Feature

Are autonomous cars safe?

Cars that drive themselves are now being tested on public roads. We investigate whether you should welcome their arrival or steer well clear on the grounds of safety

Words ByDavid Motton

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Tesla Model S

What's it like to ride in an autonomous car?

Theory is all well and good, but what’s it actually like to sit in a car at 70mph while it drives itself? Well, the closest I’ve come is in a Tesla Model S, where you simply have to pull twice on the cruise control stalk to enter tomorrow’s world, today.

Interestingly, while engaging Autopilot is accompanied by a warning to keep your hands on the steering wheel, the system doesn’t complain or switch off if you ignore that instruction.

The Model S will stick to the centre of a motorway lane instead of pong-ing between the two white lines in the way cars with more basic lane-keeping assistance systems do. If you indicate, it will even change lanes for you. The most surprising thing overall is how quickly you feel comfortable.

Steve Huntingford


Will car buyers trust a self-driving car?

Before autonomous cars go on sale a host of technical and legislative challenges must be overcome. However, What Car?’s research suggests one of the biggest barriers could be gaining public trust.

We asked 4000 drivers if they would feel safe in a self-driving car. Some 27% said they would feel unsafe and 24% said they would feel very unsafe. Less than a quarter would feel safe or very safe.

So, is there an appetite for autonomous technology? Less than a fifth (19.5%) of those surveyed found the prospect appealing or very appealing. Almost half (45%) find the idea very unappealing, and nearly a quarter (23%) found it unappealing.


Can I buy a self-driving car now?

Not quite. Although there are no truly autonomous cars on sale and won’t be for many years, some cars come close to driving themselves in certain circumstances.

The American solution

Tesla has its Autopilot system, which costs Model S buyers Β£2200 (or Β£2600 as a post-purchase upgrade). Using a combination of ultrasonic sensors, radar and a forward-facing camera, Autopilot can detect other road users, as well as lane-markings. It will steer, manage speed, brake and even change lanes.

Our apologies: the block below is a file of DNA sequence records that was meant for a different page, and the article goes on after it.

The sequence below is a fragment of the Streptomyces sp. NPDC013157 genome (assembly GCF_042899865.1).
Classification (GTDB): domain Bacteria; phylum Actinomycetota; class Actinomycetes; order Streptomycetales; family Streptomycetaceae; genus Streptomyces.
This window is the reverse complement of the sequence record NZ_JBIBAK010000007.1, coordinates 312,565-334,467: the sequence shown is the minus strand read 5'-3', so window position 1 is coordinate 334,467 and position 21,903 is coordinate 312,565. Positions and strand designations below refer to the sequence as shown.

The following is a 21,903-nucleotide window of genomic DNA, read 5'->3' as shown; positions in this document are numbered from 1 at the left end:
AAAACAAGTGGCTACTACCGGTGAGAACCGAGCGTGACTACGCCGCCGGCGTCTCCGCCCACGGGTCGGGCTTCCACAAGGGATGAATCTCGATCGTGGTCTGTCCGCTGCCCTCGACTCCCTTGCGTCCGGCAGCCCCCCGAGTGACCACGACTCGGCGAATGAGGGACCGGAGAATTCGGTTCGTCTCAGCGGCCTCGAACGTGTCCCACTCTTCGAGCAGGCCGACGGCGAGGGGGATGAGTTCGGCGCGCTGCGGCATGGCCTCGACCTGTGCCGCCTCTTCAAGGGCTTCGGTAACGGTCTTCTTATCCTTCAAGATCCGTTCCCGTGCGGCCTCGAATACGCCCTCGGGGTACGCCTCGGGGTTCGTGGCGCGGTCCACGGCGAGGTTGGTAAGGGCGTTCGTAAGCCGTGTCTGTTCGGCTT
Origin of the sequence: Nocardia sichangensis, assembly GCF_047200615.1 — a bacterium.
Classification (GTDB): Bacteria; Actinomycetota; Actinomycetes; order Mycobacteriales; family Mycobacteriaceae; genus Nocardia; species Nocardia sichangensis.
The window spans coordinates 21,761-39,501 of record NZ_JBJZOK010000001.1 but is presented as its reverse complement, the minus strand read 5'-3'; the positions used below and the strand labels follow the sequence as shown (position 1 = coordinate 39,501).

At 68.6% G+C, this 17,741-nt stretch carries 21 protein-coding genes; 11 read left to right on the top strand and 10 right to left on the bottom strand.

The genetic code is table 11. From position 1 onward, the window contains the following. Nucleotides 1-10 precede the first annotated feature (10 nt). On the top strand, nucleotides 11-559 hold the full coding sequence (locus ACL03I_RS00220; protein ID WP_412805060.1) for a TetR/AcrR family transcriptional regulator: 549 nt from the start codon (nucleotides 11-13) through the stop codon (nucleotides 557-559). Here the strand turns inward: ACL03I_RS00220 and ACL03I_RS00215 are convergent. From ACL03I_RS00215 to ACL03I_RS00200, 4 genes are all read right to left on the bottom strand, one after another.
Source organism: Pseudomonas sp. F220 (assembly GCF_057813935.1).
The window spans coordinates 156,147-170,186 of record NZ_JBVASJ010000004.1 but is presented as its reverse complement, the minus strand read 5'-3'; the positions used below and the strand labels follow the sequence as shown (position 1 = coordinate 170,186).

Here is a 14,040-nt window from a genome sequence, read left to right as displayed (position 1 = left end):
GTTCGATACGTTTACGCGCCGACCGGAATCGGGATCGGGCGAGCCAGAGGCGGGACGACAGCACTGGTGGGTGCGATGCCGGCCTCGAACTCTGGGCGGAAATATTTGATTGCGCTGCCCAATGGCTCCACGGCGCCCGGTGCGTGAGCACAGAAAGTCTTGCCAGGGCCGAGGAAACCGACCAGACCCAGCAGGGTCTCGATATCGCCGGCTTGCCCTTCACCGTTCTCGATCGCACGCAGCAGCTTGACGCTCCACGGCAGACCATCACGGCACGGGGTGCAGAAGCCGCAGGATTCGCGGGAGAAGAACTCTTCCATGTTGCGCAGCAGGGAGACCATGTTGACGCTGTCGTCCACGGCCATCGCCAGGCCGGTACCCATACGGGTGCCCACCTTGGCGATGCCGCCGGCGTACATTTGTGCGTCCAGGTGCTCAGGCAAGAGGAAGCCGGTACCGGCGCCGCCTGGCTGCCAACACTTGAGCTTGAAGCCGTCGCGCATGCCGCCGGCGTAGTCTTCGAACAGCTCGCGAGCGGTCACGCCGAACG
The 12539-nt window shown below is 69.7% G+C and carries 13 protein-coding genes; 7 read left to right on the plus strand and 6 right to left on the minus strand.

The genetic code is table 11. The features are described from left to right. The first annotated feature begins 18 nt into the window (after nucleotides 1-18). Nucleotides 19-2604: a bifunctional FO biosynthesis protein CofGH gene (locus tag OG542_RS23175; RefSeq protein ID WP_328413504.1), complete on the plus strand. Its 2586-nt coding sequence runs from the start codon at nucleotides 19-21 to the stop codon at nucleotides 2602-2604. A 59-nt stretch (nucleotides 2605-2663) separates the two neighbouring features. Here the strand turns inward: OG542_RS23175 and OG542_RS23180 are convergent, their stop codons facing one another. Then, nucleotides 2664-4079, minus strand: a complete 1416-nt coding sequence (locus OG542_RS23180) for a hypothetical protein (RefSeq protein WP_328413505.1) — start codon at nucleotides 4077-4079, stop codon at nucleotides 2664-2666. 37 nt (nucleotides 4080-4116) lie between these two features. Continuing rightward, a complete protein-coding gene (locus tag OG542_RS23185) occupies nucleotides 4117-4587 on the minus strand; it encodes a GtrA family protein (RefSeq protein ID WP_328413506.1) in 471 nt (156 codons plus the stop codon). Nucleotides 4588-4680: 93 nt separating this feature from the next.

Tested by employees

Mercedes-Benz has Drive Pilot, which is available to E-Class buyers as part of the Driver Assistance Plus Package (Β£1695). It has been through one million kilometres (more than 600,000 miles) of testing, with regular Mercedes employees, rather than vehicle engineers, in the driver’s seat.

A spokesperson told us: β€œDrive Pilot requires the driver to keep their hands on the wheel. It is not an autonomous system, but rather an assistance system that also provides a step along the path to autonomous vehicles.”

Mercedes says it knows of no serious incidents that have happened while Drive Pilot has been in operation.

Driver monitoring built in

Volvo’s equivalent is Pilot Assist II, now standard on the XC90, S90 and V90. The system operates at speeds up to 130kph (80mph), so up to the UK motorway limit and beyond. Pilot Assist II switches off if the driver fails to keep their hands on the wheel, with the driver receiving a warning first. Like Tesla and Mercedes-Benz, Volvo is insistent that the driver must remain alert, with their eyes on the road and their mind on driving.

Theory is all well and good, but what’s it actually like to sit in a car at 70mph while it drives itself? Well, the closest I’ve come is in a Tesla Model S, where you simply have to pull twice on the cruise control stalk to enter tomorrow’s world, today.

Interestingly, while engaging Autopilot is accompanied by a warning to keep your hands on the steering wheel, the system doesn’t complain or switch off if you ignore that instruction.

The Model S will stick to the centre of a motorway lane instead of pong-ing between the two white lines in the way cars with more basic lane-keeping assistance systems do. If you indicate, it will even change lanes for you. The most surprising thing overall is how quickly you feel comfortable.


What Car? says...

Autonomous cars – and the stepping-stone technologies that will be introduced along the way – won’t mean an end to deaths and injuries on the roads. In fact, semi-autonomous vehicles in particular come with their own safety challenges that won’t be easy to resolve. In the long-term, however, we expect fully autonomous cars to save lives.

Read the full Tesla Model S review >

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